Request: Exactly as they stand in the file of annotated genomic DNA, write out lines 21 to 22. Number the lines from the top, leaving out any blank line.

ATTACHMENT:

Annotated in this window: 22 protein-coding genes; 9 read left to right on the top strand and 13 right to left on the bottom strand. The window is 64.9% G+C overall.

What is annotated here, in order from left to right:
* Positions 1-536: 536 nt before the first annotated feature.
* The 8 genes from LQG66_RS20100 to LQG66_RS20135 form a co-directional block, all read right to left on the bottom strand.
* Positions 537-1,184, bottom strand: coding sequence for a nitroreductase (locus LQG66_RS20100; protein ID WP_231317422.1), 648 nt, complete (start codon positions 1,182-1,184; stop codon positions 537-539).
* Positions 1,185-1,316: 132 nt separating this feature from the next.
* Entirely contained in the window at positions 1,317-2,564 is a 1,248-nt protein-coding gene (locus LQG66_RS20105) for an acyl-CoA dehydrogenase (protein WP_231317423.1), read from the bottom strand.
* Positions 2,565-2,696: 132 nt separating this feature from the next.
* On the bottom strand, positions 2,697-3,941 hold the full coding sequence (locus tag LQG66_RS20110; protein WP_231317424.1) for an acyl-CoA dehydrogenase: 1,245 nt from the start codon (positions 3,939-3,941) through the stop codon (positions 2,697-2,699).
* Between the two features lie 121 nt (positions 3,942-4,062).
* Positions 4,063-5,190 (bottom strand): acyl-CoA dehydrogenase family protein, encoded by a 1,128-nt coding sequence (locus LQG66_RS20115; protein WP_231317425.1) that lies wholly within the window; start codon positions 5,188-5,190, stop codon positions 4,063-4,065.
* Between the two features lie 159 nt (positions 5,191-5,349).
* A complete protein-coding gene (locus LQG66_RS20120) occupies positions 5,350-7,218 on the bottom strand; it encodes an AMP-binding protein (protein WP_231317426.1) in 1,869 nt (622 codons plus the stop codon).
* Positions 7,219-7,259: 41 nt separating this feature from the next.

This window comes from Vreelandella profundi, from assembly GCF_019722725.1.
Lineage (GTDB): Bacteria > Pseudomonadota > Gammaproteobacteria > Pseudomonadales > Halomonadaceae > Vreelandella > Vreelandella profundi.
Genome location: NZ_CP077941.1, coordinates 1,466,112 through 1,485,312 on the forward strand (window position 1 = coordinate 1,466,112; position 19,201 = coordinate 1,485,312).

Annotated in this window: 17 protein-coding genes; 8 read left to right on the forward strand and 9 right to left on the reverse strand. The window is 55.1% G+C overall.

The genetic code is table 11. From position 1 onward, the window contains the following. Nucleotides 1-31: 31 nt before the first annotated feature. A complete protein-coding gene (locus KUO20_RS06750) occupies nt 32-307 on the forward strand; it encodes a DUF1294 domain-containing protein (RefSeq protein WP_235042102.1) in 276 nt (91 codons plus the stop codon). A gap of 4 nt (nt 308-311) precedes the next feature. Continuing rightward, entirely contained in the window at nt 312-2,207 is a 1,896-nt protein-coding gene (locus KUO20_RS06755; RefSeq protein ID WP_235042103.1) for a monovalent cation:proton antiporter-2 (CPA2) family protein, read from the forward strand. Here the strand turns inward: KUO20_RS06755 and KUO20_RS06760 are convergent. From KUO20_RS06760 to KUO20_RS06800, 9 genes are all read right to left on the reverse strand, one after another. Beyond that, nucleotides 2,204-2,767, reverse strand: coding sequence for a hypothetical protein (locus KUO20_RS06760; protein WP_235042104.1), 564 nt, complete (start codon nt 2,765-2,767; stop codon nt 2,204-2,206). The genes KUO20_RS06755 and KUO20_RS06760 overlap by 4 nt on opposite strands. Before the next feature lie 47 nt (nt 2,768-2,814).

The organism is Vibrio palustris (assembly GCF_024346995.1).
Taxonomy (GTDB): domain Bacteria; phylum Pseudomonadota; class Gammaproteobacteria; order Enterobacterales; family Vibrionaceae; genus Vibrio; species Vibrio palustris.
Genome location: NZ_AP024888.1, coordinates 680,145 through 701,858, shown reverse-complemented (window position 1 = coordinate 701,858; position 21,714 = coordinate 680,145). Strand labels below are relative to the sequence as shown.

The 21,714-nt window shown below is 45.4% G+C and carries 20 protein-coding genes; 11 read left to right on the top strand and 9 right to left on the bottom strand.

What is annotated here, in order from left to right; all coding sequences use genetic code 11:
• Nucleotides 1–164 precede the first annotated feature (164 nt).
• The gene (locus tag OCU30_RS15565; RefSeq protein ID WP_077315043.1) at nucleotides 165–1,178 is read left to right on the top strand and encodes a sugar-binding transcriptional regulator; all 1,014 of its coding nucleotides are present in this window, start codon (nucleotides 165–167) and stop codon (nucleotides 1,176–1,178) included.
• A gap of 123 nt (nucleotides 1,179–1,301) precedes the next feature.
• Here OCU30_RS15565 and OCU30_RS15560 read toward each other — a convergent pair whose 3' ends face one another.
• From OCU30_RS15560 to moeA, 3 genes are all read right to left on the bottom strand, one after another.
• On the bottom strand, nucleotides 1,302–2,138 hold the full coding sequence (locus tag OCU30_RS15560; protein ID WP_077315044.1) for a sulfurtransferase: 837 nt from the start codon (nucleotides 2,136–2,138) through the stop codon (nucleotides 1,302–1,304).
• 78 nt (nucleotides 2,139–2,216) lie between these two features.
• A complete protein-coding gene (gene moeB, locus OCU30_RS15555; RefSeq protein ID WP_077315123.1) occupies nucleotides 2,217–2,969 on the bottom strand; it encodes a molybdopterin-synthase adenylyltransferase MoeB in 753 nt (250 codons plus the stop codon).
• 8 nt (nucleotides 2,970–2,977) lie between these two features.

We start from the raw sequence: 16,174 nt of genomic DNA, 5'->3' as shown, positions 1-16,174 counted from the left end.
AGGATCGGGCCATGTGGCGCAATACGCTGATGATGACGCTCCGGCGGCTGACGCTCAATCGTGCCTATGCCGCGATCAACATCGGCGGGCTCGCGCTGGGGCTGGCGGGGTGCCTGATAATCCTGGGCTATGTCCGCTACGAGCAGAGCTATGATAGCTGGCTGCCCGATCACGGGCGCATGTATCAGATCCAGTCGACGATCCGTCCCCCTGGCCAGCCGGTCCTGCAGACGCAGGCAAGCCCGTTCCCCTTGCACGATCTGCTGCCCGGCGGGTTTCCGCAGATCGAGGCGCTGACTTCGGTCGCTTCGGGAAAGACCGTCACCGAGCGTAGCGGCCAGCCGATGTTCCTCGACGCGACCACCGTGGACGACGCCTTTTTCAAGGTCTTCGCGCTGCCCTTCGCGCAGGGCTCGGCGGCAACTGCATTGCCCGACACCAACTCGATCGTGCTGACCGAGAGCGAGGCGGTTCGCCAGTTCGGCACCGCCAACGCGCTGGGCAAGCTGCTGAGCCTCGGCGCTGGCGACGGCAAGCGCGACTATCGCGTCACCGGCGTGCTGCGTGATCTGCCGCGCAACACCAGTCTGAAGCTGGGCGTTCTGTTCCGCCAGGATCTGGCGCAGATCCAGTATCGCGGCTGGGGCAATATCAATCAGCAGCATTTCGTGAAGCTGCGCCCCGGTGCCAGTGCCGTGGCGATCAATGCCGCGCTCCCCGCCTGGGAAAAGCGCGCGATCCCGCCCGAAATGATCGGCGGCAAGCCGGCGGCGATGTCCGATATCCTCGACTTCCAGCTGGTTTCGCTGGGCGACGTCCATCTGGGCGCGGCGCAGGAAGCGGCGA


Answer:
Taxonomy (GTDB): domain Bacteria; phylum Pseudomonadota; class Gammaproteobacteria; order Enterobacterales; family Vibrionaceae; genus Vibrio; species Vibrio palustris.
Genome location: NZ_AP024888.1, coordinates 680,145 through 701,858, shown reverse-complemented (window position 1 = coordinate 701,858; position 21,714 = coordinate 680,145). Strand labels below are relative to the sequence as shown.